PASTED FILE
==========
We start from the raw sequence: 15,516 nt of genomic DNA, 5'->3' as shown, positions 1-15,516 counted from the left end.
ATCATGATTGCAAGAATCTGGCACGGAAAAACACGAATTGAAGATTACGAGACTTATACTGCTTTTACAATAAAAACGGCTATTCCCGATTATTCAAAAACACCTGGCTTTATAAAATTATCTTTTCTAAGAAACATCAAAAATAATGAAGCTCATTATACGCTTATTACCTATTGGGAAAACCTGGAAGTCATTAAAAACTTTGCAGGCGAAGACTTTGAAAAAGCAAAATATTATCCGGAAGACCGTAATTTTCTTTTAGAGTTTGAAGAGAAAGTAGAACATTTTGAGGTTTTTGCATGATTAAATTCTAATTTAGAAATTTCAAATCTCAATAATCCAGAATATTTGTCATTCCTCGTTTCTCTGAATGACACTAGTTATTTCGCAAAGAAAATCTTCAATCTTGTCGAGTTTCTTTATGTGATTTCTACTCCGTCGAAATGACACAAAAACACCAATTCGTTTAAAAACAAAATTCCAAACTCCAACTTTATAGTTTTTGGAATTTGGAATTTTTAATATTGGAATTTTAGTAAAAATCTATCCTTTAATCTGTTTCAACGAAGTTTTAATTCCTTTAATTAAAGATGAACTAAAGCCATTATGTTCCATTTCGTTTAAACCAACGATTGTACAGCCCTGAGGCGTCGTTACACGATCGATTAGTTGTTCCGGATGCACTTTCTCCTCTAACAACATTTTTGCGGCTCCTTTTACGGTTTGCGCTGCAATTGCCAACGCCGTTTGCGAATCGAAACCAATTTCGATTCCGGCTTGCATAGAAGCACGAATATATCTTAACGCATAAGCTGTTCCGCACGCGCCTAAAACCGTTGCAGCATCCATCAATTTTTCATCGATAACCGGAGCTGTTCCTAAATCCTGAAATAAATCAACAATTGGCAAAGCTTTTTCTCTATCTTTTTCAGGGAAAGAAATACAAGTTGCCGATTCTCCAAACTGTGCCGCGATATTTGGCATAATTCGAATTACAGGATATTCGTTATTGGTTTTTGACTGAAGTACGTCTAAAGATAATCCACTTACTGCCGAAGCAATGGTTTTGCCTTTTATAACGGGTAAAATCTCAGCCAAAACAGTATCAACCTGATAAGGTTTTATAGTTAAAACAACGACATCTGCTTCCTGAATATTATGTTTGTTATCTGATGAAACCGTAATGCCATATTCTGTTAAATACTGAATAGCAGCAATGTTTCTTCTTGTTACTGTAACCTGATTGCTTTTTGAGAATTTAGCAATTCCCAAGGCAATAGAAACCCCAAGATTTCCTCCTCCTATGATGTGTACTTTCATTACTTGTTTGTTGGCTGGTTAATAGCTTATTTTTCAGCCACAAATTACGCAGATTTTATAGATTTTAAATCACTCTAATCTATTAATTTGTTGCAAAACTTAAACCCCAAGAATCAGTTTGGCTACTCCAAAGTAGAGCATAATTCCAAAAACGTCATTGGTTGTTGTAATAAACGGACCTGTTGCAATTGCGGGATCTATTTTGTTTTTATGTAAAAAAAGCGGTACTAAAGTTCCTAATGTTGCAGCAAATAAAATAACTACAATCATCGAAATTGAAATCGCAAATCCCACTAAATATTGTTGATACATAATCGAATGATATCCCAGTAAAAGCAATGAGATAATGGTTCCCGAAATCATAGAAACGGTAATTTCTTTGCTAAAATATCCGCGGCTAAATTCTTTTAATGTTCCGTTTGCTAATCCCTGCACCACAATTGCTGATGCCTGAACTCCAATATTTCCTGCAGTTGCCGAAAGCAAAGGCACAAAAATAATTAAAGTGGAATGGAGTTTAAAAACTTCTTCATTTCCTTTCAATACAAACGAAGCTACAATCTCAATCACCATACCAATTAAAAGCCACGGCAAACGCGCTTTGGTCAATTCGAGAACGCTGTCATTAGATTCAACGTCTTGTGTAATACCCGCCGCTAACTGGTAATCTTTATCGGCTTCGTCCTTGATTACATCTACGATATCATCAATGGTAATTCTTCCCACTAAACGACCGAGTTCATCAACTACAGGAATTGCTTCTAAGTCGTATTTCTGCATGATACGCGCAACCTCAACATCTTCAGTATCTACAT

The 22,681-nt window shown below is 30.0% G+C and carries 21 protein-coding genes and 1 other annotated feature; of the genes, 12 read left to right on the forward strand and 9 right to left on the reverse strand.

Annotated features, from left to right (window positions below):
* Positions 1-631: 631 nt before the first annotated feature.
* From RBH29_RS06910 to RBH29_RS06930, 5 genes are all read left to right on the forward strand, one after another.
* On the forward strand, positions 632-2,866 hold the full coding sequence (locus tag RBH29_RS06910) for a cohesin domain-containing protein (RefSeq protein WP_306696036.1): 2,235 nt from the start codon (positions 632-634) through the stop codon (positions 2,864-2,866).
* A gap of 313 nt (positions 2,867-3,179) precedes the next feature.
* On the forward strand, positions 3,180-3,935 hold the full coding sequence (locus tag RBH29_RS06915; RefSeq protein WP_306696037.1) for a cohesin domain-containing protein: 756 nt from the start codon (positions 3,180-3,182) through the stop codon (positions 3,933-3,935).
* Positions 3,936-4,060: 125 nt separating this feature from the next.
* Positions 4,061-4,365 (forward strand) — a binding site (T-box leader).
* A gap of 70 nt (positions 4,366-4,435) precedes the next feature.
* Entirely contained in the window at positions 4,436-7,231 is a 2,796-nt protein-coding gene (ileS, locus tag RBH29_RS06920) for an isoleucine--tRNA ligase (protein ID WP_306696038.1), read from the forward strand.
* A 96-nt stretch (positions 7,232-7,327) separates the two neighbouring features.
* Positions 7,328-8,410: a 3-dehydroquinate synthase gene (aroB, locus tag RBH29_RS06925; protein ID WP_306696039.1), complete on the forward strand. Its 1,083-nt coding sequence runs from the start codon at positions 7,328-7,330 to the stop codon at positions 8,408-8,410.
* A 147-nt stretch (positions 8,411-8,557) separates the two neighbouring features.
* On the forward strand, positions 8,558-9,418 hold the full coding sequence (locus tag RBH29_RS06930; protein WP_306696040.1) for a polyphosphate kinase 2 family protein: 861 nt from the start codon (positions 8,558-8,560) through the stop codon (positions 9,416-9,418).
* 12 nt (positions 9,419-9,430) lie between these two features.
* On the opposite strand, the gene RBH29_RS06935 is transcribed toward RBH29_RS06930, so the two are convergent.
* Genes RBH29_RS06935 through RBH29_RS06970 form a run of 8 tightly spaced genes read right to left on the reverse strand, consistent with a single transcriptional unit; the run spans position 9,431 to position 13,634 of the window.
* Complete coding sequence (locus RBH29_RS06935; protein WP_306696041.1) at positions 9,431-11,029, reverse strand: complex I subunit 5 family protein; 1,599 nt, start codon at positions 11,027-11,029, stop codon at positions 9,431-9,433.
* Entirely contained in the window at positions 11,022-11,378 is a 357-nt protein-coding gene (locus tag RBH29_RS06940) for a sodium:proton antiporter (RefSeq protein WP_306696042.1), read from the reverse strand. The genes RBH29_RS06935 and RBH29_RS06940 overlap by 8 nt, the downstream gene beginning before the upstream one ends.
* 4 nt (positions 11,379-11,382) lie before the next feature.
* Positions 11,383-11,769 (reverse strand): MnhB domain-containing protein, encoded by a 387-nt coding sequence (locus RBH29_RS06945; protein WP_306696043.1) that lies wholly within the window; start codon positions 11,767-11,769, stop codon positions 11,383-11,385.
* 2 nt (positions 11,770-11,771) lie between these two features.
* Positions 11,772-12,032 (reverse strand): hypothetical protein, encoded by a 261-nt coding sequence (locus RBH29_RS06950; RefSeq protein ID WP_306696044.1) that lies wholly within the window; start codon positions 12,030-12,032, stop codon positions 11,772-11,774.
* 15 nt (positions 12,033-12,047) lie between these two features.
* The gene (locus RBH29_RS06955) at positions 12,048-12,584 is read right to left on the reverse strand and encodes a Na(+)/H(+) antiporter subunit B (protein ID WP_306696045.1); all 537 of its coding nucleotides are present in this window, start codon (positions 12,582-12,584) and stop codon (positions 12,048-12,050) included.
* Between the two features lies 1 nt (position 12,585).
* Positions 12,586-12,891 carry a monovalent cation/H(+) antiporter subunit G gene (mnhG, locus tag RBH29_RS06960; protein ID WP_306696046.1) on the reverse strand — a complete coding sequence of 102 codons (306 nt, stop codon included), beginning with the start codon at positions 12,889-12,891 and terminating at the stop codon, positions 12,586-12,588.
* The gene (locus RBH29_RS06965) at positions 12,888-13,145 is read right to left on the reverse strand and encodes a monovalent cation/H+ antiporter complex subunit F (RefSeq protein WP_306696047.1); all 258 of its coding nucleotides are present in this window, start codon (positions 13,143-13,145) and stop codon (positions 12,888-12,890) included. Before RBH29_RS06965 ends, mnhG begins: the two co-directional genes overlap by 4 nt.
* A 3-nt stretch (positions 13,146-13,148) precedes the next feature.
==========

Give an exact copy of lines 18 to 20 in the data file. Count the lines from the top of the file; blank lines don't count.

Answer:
* 12 nt (positions 9,419-9,430) lie between these two features.
* On the opposite strand, the gene RBH29_RS06935 is transcribed toward RBH29_RS06930, so the two are convergent.
* Genes RBH29_RS06935 through RBH29_RS06970 form a run of 8 tightly spaced genes read right to left on the reverse strand, consistent with a single transcriptional unit; the run spans position 9,431 to position 13,634 of the window.